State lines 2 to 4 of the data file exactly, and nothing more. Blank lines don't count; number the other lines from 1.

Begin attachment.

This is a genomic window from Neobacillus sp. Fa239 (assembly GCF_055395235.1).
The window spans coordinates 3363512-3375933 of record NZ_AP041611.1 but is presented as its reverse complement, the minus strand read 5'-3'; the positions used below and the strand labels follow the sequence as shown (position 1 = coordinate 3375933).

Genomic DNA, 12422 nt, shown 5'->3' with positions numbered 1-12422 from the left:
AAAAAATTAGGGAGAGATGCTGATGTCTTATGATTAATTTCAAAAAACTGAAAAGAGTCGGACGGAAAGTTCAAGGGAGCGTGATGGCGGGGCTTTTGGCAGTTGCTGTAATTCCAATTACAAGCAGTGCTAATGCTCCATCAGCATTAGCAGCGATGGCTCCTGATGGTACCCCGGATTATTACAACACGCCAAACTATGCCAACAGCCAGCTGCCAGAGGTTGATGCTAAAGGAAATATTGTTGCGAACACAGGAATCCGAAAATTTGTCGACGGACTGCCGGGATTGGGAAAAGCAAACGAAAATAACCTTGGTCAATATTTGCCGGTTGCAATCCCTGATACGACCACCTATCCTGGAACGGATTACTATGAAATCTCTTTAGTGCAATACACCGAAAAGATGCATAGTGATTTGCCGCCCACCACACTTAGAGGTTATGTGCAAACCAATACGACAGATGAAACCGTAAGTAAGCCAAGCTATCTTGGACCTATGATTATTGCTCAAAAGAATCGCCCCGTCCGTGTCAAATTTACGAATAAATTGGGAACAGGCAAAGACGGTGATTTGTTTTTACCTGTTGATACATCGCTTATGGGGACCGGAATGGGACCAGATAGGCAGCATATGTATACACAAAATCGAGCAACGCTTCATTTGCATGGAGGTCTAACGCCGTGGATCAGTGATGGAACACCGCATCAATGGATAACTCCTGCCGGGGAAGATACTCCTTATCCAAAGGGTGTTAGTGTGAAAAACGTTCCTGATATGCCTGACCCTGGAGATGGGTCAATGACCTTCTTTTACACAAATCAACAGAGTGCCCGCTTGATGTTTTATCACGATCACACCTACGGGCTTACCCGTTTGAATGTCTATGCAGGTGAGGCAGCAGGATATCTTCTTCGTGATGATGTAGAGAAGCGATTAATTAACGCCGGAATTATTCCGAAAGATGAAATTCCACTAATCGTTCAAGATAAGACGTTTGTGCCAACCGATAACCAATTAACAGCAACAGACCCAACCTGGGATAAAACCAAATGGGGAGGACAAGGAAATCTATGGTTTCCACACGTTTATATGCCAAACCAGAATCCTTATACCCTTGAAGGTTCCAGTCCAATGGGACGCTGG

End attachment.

The window spans coordinates 3363512-3375933 of record NZ_AP041611.1 but is presented as its reverse complement, the minus strand read 5'-3'; the positions used below and the strand labels follow the sequence as shown (position 1 = coordinate 3375933).

Genomic DNA, 12422 nt, shown 5'->3' with positions numbered 1-12422 from the left:
AAAAAATTAGGGAGAGATGCTGATGTCTTATGATTAATTTCAAAAAACTGAAAAGAGTCGGACGGAAAGTTCAAGGGAGCGTGATGGCGGGGCTTTTGGCAGTTGCTGTAATTCCAATTACAAGCAGTGCTAATGCTCCATCAGCATTAGCAGCGATGGCTCCTGATGGTACCCCGGATTATTACAACACGCCAAACTATGCCAACAGCCAGCTGCCAGAGGTTGATGCTAAAGGAAATATTGTTGCGAACACAGGAATCCGAAAATTTGTCGACGGACTGCCGGGATTGGGAAAAGCAAACGAAAATAACCTTGGTCAATATTTGCCGGTTGCAATCCCTGATACGACCACCTATCCTGGAACGGATTACTATGAAATCTCTTTAGTGCAATACACCGAAAAGATGCATAGTGATTTGCCGCCCACCACACTTAGAGGTTATGTGCAAACCAATACGACAGATGAAACCGTAAGTAAGCCAAGCTATCTTGGACCTATGATTATTGCTCAAAAGAATCGCCCCGTCCGTGTCAAATTTACGAATAAATTGGGAACAGGCAAAGACGGTGATTTGTTTTTACCTGTTGATACATCGCTTATGGGGACCGGAATGGGACCAGATAGGCAGCATATGTATACACAAAATCGAGCAACGCTTCATTTGCATGGAGGTCTAACGCCGTGGATCAGTGATGGAACACCGCATCAATGGATAACTCCTGCCGGGGAAGATACTCCTTATCCAAAGGGTGTTAGTGTGAAAAACGTTCCTGATATGCCTGACCCTGGAGATGGGTCAATGACCTTCTTTTACACAAATCAACAGAGTGCCCGCTTGATGTTTTATCACGATCACACCTACGGGCTTACCCGTTTGAATGTCTATGCAGGTGAGGCAGCAGGATATCTTCTTCGTGATGATGTAGAGAAGCGATTAATTAACGCCGGAATTATTCCGAAAGATGAAATTCCACTAATCGTTCAAGATAAGACGTTTGTGCCAACCGATAACCAATTAACAGCAACAGACCCAACCTGGGATAAAACCAAATGGGGAGGACAAGGAAATCTATGGTTTCCACACGTTTATATGCCAAACCAGAATCCTTATACCCTTGAAGGTTCCAGTCCAATGGGACGCTGG